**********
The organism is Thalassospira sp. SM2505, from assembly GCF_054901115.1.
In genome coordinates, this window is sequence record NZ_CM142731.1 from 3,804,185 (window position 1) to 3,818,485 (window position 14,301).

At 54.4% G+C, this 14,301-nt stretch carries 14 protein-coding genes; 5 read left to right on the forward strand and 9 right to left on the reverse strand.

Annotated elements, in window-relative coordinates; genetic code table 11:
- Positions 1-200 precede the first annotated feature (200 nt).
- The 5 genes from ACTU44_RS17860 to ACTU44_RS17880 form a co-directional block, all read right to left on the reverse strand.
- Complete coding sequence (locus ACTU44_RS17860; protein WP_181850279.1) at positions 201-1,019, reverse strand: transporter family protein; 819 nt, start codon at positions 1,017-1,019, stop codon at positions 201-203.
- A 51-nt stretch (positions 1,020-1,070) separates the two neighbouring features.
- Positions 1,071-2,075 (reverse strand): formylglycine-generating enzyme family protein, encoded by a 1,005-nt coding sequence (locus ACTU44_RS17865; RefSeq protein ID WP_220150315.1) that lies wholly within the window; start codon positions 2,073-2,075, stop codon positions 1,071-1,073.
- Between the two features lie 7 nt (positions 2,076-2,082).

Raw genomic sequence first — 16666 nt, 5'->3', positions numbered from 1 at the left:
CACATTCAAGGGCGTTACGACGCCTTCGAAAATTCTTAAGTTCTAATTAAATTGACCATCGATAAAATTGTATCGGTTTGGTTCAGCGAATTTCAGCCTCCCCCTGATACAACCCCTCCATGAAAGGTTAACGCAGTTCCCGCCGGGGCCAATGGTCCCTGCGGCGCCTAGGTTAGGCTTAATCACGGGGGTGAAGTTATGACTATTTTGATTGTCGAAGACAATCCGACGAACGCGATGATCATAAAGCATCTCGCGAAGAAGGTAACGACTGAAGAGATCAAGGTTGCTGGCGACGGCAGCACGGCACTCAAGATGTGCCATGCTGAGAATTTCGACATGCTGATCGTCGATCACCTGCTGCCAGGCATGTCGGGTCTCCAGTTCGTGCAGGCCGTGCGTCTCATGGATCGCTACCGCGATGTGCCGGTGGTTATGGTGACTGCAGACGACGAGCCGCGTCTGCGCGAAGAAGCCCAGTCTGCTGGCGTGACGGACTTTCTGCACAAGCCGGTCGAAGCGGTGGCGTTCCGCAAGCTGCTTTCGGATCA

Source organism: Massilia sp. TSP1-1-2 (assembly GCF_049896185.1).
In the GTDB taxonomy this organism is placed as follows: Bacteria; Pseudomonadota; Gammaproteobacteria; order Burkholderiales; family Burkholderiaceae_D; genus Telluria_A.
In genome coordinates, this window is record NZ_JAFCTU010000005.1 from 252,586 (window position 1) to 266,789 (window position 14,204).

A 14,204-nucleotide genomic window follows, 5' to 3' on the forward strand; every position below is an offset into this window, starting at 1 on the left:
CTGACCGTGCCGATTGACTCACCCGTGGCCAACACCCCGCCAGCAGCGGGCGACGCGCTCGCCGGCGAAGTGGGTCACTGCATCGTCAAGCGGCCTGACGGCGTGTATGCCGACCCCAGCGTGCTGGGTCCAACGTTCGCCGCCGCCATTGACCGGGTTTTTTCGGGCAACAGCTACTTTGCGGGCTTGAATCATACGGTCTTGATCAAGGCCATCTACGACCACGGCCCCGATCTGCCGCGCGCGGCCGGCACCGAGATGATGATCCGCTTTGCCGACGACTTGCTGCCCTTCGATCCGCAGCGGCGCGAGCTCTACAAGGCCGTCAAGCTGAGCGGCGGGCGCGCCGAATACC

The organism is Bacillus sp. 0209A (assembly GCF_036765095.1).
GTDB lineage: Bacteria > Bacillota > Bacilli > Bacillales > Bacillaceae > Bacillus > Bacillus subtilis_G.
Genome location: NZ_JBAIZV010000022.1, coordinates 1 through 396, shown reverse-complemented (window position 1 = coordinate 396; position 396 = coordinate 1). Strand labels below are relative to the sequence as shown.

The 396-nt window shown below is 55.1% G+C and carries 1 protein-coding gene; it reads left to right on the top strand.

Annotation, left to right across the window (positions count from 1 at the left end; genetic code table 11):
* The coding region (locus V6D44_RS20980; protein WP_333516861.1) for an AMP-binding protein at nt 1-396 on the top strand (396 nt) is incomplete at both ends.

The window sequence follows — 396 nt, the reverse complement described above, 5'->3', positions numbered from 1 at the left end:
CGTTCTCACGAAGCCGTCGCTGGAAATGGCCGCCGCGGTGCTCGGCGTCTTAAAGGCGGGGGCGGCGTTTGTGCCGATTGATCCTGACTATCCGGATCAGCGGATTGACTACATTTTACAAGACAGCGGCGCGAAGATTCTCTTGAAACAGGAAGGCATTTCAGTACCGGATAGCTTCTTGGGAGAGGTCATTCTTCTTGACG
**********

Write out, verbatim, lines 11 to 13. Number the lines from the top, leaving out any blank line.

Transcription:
Raw genomic sequence first — 16666 nt, 5'->3', positions numbered from 1 at the left:
CACATTCAAGGGCGTTACGACGCCTTCGAAAATTCTTAAGTTCTAATTAAATTGACCATCGATAAAATTGTATCGGTTTGGTTCAGCGAATTTCAGCCTCCCCCTGATACAACCCCTCCATGAAAGGTTAACGCAGTTCCCGCCGGGGCCAATGGTCCCTGCGGCGCCTAGGTTAGGCTTAATCACGGGGGTGAAGTTATGACTATTTTGATTGTCGAAGACAATCCGACGAACGCGATGATCATAAAGCATCTCGCGAAGAAGGTAACGACTGAAGAGATCAAGGTTGCTGGCGACGGCAGCACGGCACTCAAGATGTGCCATGCTGAGAATTTCGACATGCTGATCGTCGATCACCTGCTGCCAGGCATGTCGGGTCTCCAGTTCGTGCAGGCCGTGCGTCTCATGGATCGCTACCGCGATGTGCCGGTGGTTATGGTGACTGCAGACGACGAGCCGCGTCTGCGCGAAGAAGCCCAGTCTGCTGGCGTGACGGACTTTCTGCACAAGCCGGTCGAAGCGGTGGCGTTCCGCAAGCTGCTTTCGGATCA

Source organism: Massilia sp. TSP1-1-2 (assembly GCF_049896185.1).